Australian insurer takes systems offline over possible hacking

Medibank Group flags ‘unusual activity’ just weeks after a massive data breach involving telecom Optus.

Medibank sign
Australia's Medibank Group announced it has taken some systems offline after detecting 'unusual activity on its network' [File: David Gray/Reuters]

One of Australia’s biggest private health insurers has taken systems offline following a possible cyberattack, just weeks after a major telecom company was caught up in one of the country’s worst data breaches.

Medibank Group said on Thursday it had engaged cybersecurity experts and taken steps to protect its systems after detecting “unusual activity on its network”.

The insurer, which has nearly four million customers in Australia, said it had yet to find evidence that sensitive data had been accessed in the incident.

“As part of our response to this incident, Medibank will be isolating and removing access to some customer-facing systems to reduce the likelihood of damage to systems or data loss,” the company said in a statement.

Medibank CEO David Koczkar offered an apology and said the firm was “working around the clock” to understand the nature of the incident and how customers might be affected.

“Our highest priority is resolving this matter as transparently and quickly as possible,” Koczkar said.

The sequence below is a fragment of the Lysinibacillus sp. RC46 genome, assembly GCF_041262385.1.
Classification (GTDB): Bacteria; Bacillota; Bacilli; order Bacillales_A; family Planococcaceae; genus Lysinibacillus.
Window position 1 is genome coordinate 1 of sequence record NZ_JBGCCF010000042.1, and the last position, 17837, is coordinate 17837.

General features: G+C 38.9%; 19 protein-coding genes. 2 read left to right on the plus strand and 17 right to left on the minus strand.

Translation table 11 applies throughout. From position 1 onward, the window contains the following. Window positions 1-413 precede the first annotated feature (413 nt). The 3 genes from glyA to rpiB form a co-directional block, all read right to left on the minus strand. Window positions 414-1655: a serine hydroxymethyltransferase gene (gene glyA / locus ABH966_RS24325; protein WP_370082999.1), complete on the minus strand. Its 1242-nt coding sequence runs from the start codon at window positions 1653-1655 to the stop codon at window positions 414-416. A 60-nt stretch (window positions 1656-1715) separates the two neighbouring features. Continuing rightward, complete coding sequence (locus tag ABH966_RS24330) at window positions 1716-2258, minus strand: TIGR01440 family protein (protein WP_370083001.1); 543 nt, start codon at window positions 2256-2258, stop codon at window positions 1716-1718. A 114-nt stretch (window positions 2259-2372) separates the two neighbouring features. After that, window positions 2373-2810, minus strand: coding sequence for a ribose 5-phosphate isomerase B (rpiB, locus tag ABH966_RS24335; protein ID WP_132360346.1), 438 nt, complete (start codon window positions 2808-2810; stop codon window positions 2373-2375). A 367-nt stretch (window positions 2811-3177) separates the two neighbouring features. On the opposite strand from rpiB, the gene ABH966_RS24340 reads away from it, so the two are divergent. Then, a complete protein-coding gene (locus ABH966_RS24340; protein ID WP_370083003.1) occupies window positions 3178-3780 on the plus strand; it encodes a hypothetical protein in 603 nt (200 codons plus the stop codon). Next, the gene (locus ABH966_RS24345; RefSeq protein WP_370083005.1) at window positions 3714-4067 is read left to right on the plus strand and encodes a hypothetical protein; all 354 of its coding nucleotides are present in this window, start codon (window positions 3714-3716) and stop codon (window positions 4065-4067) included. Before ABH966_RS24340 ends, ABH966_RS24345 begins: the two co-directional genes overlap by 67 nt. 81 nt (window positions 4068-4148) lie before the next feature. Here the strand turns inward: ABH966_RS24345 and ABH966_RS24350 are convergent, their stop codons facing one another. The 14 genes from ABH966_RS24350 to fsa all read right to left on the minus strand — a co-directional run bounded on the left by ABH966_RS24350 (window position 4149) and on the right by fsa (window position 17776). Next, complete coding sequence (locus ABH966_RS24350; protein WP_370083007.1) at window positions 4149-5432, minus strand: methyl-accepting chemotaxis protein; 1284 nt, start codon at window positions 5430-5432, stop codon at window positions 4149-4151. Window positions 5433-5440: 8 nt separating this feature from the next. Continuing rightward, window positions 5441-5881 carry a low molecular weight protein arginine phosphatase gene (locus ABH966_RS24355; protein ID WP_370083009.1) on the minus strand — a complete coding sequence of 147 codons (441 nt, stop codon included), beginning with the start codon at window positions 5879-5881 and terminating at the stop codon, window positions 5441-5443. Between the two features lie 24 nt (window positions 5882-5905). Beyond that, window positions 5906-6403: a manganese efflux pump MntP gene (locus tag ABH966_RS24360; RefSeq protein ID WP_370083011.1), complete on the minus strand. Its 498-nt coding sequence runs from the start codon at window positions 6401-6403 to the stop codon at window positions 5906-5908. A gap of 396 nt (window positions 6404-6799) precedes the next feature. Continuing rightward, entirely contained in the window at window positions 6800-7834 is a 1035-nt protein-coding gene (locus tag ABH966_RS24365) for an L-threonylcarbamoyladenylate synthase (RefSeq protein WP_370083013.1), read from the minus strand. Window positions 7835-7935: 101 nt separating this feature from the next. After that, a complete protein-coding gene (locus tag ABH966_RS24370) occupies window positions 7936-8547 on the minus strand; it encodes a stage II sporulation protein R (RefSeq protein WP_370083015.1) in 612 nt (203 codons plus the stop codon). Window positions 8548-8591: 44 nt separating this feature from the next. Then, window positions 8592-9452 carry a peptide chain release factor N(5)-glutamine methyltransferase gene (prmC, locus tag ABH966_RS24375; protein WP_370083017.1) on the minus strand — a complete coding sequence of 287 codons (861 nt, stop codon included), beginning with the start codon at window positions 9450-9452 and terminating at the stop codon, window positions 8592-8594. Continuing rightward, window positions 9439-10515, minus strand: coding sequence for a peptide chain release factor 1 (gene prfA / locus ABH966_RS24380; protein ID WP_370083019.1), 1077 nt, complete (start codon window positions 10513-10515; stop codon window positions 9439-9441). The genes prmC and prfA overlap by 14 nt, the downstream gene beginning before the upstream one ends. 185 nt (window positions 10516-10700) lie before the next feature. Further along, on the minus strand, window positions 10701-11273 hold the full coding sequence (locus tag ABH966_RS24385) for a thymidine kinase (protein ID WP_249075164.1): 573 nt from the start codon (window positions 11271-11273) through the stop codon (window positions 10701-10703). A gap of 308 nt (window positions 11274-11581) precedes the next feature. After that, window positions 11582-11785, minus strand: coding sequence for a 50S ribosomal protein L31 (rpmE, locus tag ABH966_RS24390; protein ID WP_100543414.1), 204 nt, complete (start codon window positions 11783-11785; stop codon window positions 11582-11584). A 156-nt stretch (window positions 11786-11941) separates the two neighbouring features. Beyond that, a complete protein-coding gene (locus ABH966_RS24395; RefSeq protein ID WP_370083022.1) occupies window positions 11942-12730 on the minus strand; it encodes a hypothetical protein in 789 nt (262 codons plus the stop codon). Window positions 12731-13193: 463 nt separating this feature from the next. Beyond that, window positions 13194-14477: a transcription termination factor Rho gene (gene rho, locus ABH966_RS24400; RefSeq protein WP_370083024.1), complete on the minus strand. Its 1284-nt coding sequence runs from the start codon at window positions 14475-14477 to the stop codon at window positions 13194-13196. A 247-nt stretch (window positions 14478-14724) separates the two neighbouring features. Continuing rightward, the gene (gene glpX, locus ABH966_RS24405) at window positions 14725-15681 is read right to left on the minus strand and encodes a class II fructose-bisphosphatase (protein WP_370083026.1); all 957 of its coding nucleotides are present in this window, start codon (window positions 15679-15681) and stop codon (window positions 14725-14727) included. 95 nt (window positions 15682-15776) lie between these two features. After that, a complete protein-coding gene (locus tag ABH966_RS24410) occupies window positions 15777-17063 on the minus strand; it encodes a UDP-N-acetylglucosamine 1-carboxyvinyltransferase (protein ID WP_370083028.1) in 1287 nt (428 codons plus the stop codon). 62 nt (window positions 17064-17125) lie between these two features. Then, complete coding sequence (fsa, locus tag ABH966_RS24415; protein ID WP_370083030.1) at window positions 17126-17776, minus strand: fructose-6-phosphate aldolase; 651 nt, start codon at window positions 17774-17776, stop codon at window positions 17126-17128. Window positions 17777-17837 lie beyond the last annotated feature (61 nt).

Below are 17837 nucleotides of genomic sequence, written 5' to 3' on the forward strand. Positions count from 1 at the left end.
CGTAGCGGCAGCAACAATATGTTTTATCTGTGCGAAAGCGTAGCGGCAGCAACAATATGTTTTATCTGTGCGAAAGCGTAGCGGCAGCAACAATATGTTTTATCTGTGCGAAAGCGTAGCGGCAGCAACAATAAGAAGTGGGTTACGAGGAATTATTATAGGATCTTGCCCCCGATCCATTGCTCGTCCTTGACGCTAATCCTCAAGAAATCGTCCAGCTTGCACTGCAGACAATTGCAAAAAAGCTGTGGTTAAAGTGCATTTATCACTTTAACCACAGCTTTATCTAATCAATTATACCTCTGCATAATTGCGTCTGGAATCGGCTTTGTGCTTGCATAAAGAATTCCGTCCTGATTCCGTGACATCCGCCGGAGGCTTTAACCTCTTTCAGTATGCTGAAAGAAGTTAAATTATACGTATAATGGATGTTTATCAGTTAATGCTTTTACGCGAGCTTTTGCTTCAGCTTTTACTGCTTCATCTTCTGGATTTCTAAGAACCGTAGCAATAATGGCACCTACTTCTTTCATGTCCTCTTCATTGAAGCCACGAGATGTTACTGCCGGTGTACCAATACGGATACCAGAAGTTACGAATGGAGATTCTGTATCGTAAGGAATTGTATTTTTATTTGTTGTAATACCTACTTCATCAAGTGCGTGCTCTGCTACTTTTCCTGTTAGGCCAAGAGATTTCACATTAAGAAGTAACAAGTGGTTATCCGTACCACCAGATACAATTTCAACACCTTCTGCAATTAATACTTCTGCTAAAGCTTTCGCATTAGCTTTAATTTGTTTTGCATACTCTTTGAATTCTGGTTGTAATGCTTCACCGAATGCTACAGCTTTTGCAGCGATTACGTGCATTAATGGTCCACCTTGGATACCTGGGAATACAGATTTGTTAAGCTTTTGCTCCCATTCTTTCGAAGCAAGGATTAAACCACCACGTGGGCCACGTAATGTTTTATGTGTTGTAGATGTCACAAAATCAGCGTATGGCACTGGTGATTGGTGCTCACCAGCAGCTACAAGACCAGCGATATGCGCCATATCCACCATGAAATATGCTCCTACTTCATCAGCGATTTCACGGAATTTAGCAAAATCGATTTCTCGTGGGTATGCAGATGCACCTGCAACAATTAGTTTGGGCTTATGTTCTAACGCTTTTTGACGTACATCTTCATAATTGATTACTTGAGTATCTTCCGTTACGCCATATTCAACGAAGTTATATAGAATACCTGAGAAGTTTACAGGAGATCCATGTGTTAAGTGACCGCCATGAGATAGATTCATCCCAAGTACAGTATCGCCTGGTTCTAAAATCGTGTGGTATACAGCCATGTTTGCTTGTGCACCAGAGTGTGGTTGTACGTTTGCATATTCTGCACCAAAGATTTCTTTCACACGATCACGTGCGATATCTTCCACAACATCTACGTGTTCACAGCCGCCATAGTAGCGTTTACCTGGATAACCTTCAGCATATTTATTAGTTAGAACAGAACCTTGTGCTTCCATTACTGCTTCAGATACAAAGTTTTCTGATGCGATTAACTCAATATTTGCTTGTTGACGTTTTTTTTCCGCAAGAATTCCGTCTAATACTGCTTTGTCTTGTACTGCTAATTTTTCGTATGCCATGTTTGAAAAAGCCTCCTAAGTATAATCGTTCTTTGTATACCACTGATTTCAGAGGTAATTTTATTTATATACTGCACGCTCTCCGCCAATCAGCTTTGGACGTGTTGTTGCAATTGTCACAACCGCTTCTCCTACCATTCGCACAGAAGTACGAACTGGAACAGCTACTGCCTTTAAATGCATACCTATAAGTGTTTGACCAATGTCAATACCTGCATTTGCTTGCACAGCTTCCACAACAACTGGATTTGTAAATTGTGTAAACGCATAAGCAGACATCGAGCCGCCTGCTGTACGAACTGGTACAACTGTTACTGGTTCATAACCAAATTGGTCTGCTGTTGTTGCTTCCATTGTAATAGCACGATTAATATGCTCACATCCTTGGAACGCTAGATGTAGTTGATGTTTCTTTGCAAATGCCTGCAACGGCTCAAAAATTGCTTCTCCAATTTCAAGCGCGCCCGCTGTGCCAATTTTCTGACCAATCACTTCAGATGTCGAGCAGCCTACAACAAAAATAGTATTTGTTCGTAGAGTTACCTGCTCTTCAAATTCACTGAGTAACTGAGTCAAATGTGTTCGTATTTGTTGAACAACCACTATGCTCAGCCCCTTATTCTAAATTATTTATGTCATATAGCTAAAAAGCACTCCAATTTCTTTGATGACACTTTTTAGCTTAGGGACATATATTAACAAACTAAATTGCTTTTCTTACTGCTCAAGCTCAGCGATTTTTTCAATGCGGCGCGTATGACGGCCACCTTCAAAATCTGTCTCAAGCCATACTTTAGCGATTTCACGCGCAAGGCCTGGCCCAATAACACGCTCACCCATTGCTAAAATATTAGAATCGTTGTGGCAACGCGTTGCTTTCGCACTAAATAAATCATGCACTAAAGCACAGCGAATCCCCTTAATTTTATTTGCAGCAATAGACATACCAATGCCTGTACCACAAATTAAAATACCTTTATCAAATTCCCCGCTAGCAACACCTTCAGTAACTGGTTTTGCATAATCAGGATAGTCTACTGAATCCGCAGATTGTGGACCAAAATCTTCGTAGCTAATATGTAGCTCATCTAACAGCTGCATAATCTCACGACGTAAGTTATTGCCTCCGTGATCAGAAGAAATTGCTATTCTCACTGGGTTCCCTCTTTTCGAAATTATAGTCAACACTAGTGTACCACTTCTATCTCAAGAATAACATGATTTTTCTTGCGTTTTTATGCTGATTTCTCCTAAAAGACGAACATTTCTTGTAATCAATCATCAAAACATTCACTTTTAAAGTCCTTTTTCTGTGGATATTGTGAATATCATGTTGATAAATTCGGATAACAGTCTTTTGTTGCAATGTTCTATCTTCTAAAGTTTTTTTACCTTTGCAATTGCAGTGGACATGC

“We will continue to take decisive action to protect Medibank Group customers and our people. We recognise the significant responsibility we have to the people who rely on us to look after their health and wellbeing and whose data we hold.”

The incident comes less than a month after Optus, Australia’s second-biggest telecom operator, announced that it had been targeted in a cyberattack that potentially compromised the personal data of up to 10 million subscribers.

Optus, which is owned by Singapore’s Singtel, could face millions of dollars in fines by Australian regulators over the data breach, which included customers’ names, dates of birth, phone numbers and passport numbers.

Last week, Singtel announced that another of its Australian units, IT consulting services firm Dialog, had experienced a cyberattack that potentially affected data belonging to 1,000 current and former employees and fewer than two dozen clients.

Source: Al Jazeera and news agencies